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INSURANCE DENIALS – MENTAL HEALTH EATING DISORDERS


The California Mental Health Parity Act, enacted in 1999, required coverage of medically necessary treatment for nine enumerated severe mental illnesses as well as serious emotional disturbances of a child. The list was criticized as incomplete, out-of-date and failing to encompass the full range of mental health and substance use disorders. It required, among other things, outpatient services, inpatient hospital services, partial hospital services, and prescription drugs, but only if the contract or policy included coverage for prescription drugs.

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Newly enacted SB 855 requires health care service plan contracts and disability insurance policies issued, amended, or renewed on or after January 1, 2021, to provide coverage for medically necessary treatment of mental health and substance use disorders as defined in the Diagnostic and Statistical Manual of Mental Disorders (DSM). Health plans and disability insurers may no longer limit coverage to short-term or acute treatment. The law revises the covered benefits to include basic health care services, including intermediate services and prescription drugs. It makes willful violation of these requirements a crime.

YEARS IN THE MAKING

Still too recent to have sparked much litigation, the latest expansion of insurance coverage for eating disorders was the product of years of lawsuits. In 2012, in Harlick v. Blue Shield of California,  the Ninth Circuit held that the Parity Act required coverage of residential treatment for a woman suffering from anorexia nervosa, even though the policy, itself, did not.

Similarly, in 2014, in Rea v. Blue Shield of California the California Court of Appeal ruled that the Parity Act required Blue Shield to provide all medically necessary treatment for people suffering from severe mental illnesses, including anorexia and bulimia. In the same year, in Wit v. United Behavioral Health, the District Court for the Northern District of California, further expanded the definition of “medically necessary treatment” and level of care criteria.

THE HUMAN COST OF EATING DISORDER INSURANCE CLAIM DENIALS

Although eating disorders can affect people of any gender at any age, they are most often reported in adolescents and young women. Up to 13 percent of youth reportedly experience at least one eating disorder by the age of 20.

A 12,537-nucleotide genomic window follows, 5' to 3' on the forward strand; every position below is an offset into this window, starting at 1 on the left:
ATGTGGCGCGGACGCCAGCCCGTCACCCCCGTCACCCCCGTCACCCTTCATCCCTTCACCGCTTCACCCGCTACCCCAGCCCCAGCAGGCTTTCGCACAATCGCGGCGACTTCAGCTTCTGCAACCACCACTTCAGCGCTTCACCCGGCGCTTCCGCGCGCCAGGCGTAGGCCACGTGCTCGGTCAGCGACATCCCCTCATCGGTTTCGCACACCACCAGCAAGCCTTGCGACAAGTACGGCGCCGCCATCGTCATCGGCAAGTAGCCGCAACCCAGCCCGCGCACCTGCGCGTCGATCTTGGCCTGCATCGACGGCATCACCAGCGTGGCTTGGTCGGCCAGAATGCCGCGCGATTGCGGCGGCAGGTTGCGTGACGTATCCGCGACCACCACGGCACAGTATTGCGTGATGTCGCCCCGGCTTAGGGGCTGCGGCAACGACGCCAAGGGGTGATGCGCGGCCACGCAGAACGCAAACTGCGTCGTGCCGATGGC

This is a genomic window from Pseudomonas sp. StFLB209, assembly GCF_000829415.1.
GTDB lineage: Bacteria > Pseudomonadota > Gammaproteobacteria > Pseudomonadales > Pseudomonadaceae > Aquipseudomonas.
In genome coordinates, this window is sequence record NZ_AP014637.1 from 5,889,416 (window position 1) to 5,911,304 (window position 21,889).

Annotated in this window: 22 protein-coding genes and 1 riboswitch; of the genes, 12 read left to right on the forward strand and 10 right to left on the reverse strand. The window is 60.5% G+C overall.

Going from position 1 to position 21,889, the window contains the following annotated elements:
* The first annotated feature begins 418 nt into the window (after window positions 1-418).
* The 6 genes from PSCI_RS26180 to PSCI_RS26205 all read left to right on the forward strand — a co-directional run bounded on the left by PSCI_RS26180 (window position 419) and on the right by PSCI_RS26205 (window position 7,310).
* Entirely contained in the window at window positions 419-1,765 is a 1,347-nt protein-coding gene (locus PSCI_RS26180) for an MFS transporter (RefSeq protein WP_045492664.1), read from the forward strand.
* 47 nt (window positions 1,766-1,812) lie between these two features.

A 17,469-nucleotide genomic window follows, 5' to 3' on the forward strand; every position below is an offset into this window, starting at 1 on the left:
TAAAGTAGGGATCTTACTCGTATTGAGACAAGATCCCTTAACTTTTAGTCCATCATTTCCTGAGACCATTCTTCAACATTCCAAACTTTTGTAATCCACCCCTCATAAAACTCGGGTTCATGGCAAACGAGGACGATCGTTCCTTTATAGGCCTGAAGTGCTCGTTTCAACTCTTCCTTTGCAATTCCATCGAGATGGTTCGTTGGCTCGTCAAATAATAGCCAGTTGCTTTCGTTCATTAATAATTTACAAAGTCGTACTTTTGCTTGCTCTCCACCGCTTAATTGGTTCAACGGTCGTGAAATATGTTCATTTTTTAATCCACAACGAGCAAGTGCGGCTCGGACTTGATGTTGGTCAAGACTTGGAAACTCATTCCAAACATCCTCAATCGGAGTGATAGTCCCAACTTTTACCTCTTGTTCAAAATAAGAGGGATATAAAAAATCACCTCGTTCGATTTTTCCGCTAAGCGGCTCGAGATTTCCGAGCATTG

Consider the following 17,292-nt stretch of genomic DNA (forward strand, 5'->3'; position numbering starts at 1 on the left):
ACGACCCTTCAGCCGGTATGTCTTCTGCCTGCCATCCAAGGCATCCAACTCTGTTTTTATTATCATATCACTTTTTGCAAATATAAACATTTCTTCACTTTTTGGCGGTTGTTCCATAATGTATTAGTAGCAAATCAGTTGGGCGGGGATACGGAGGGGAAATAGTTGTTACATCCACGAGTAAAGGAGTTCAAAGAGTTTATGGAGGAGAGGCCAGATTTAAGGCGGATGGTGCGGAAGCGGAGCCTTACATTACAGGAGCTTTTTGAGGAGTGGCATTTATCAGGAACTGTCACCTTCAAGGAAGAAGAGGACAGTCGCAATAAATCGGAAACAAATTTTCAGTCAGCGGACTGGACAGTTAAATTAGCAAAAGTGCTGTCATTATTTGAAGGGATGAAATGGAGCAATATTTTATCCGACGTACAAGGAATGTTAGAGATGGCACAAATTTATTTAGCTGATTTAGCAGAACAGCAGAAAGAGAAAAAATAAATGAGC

Natasha Wit (through her parents since she was a minor) sought coverage for treatment for a number of chronic conditions including depression, anxiety, obsessive-compulsive behaviors, a severe eating disorder and related medical complications. Her parents and medical providers determined that residential treatment was the best option.

United Behavioral Health (UBH), however, denied coverage stating that “the member's treatment does not meet the medical necessity criteria for residential mental health treatment per UBH Level of Care Guidelines for Residential Mental Health treatment.” Natasha’s parents contested the denial, but once their internal remedies were exhausted paid nearly $30,000 out-of-pocket for her care.

The District Court found that UBH’s coverage determination guidelines, were “unreasonable and an abuse of discretion” and “infected” by financial incentives meant to restrict access to care. Among other failures, the Court found that UBH manipulated its internal guidelines and failed to use the national, evidence-based criteria for outpatient, intensive outpatient, and residential treatment of mental health and substance use disorders that have been developed by the American Society of Addiction Medicine.

Natasha is not alone; but she was fortunate. Her parents had the means to pay for her treatment. For many who need mental health or substance use disorder treatment and who have no such resources, an insurer’s flawed criteria can be catastrophic. Hopefully, the new thinking represented by SB 855 will prevent some of the potentially tragic consequences.
 

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Published on Jan-20-21


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